ACADEMICS | It was just the moment for a superhero to emerge.
Think of the socio-political moment of July 1966: The Watts civil unrest ignited less than a year earlier sparked by deplorable police-community relations, and other cities had seen social- and political-inspired violence. Just over a year earlier, Alabama police rioted against civil rights workers at the Edmund Pettus Bridge. And as African-Americans formed self-defense councils, the Vietnam War raged, there were political battles over voting rights; and so much more.
On cue, in Marvel Comics’ “Fantastic Four” No. 52, the Black Panther, an African superhero, enlisted the foursome to help him defeat his archenemy, Klaw, and protect his homeland.
Fifty years later, Hollywood came calling.
Adilifu Nama, professor of African-American studies at Loyola Marymount University, writes in his book “Super Black: American Pop Culture and Black Superheroes” that T’Challa, whose alter ego is the Black Panther, was “more than an imaginary black superhero and African ruler.” The character was an idealized composite of many real-life black revolutionaries and anti-colonialist activists the world over. And, like so many comic book heroes, T’Challa was able to prevail when real life disappointed.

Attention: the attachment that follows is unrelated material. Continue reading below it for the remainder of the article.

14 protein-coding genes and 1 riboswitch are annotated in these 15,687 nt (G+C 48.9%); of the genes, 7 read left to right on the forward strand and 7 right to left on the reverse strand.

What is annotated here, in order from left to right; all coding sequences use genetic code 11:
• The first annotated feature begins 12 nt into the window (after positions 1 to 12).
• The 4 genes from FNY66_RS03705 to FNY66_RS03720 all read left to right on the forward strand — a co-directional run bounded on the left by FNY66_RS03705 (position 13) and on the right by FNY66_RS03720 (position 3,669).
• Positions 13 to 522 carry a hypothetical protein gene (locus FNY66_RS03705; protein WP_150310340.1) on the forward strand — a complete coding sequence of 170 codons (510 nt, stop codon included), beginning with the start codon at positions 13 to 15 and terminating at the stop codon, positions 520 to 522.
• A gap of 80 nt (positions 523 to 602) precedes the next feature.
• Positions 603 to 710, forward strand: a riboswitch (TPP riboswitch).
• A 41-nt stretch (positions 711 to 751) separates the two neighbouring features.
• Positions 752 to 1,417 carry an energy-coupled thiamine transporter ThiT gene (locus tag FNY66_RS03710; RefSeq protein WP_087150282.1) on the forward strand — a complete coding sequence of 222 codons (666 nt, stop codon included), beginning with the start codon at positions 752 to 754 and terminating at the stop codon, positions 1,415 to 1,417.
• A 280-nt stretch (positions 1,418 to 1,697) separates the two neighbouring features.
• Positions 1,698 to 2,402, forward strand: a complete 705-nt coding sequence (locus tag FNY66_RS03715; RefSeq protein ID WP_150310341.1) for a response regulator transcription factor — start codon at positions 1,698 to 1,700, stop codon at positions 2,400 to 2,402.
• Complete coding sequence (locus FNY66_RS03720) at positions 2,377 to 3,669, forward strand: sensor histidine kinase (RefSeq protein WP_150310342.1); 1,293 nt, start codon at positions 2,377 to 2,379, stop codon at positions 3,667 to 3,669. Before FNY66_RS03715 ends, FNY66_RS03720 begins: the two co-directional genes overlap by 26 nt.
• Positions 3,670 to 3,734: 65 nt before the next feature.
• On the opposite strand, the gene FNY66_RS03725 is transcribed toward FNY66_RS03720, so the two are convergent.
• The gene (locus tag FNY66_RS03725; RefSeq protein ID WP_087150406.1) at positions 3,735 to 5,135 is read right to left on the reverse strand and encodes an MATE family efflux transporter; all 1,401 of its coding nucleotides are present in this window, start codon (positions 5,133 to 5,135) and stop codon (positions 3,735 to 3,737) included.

Nama has been encouraged by the response to the movie version of “Black Panther.” “I think we’re on the cusp of a cultural phenomena similar to ‘Star Wars,’ ” he said. “ ‘Star Wars’ was more than just a geeky thing; it was part of the national conversation, everyone knew it. It provided a fantasy-scape that captured the nation’s imagination. Now, ‘Black Panther’ has given us a vision of the world that challenges our imaginations.”
Underlying the success of “Black Panther,” Nama said, is that it is dispelling the pre-conceived notion that African-American films, or an all-black cast, won’t make money. “This film could be a disrupter of business as usual,” he said. He sees the present moment, with issues of race and culture at the very center of national conversations, as an exciting opportunity to see “Black Panther” inspire changes in black filmmaking and black politics that may be reconfiguring the film industry.
Nama, who earned his Ph.D. in sociology, specializing in media and race, from USC, was born in Cleveland and grew up in Culver City and Hawthorne, where he became fascinated with science fiction. In his youth, he devoured comic books by the dozens and watched “Twilight Zone” and “Outer Limits” on television. Later, he advanced to the literature of Asimov, Bradbury and the “Star Wars” films. He loved them all, he said, yet he was most taken by the black superheroes, such as Falcon, Captain America’s sidekick. His scholarship, including his books “Black Space: Imagining Race in Science Fiction Film,” “Super Black” and “Race on the QT: Blackness and the Films of Quentin Tarentino,” has been an outgrowth of his lifelong love of the genre.
He said it is very important to have a successful sequel to “Black Panther.” “It’s a Hollywood adage: you’re only as good as your last film,” he said. “I see ‘Black Panther’ as a flawed masterpiece; it fleshes out the tensions of the times around race, politics and the African-American experience, but I see some gaps that could be filled-in in a second film.”